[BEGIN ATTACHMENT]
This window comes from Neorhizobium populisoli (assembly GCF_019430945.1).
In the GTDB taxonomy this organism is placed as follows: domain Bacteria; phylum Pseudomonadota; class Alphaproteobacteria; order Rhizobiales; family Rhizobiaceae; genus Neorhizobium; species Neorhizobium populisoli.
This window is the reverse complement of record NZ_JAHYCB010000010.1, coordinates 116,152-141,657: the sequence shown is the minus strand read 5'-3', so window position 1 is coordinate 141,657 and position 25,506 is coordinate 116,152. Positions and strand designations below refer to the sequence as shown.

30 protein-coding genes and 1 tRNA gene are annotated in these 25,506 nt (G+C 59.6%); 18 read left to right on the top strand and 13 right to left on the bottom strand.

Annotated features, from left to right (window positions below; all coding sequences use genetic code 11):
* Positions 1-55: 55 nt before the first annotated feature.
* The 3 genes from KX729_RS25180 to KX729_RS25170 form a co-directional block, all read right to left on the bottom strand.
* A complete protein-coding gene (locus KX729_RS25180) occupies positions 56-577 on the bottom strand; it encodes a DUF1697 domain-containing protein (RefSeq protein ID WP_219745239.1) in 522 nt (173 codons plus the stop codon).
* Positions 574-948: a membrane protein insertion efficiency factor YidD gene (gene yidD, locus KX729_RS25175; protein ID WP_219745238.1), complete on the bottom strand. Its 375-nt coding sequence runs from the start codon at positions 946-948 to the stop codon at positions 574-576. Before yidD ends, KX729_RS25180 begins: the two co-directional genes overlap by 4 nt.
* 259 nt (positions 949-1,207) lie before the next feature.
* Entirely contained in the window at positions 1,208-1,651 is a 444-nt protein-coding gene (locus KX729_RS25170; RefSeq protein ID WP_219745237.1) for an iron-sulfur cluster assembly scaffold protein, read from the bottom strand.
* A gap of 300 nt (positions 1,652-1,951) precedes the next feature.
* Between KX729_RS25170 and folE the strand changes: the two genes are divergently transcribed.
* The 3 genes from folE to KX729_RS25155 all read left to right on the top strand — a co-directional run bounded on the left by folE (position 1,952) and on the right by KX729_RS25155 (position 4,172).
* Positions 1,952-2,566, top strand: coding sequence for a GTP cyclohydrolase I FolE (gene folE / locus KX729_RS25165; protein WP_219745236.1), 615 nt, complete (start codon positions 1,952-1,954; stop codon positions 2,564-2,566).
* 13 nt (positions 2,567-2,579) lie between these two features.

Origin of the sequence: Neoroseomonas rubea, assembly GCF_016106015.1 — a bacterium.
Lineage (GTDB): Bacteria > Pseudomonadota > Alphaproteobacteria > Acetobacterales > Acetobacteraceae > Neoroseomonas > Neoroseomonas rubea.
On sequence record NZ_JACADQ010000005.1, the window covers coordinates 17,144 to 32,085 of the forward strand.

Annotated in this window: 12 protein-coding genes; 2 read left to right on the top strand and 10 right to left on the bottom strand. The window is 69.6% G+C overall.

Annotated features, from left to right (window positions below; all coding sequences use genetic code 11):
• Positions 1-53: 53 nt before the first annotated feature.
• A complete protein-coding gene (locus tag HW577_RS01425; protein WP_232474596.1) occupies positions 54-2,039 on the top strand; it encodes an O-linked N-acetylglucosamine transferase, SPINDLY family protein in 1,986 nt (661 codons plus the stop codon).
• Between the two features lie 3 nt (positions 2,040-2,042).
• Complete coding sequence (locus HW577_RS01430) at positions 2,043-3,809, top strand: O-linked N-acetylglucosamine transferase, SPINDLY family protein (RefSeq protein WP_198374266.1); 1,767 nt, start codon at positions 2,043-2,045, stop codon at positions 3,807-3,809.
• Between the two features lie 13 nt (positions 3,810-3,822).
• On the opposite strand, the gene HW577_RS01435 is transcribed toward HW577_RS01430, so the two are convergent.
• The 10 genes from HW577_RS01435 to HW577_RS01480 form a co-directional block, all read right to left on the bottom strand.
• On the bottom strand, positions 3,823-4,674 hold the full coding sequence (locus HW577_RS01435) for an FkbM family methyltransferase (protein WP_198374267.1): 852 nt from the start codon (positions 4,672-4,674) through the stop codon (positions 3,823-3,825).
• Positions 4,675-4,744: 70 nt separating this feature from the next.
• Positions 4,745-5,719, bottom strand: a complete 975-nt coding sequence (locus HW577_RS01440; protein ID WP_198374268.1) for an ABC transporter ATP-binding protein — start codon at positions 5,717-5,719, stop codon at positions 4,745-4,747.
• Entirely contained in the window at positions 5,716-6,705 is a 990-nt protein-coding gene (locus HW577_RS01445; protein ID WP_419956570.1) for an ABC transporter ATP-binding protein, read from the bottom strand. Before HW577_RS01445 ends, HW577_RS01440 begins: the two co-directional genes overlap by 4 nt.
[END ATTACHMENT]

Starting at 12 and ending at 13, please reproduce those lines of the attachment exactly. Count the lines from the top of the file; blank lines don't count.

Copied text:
* A gap of 300 nt (positions 1,652-1,951) precedes the next feature.
* Between KX729_RS25170 and folE the strand changes: the two genes are divergently transcribed.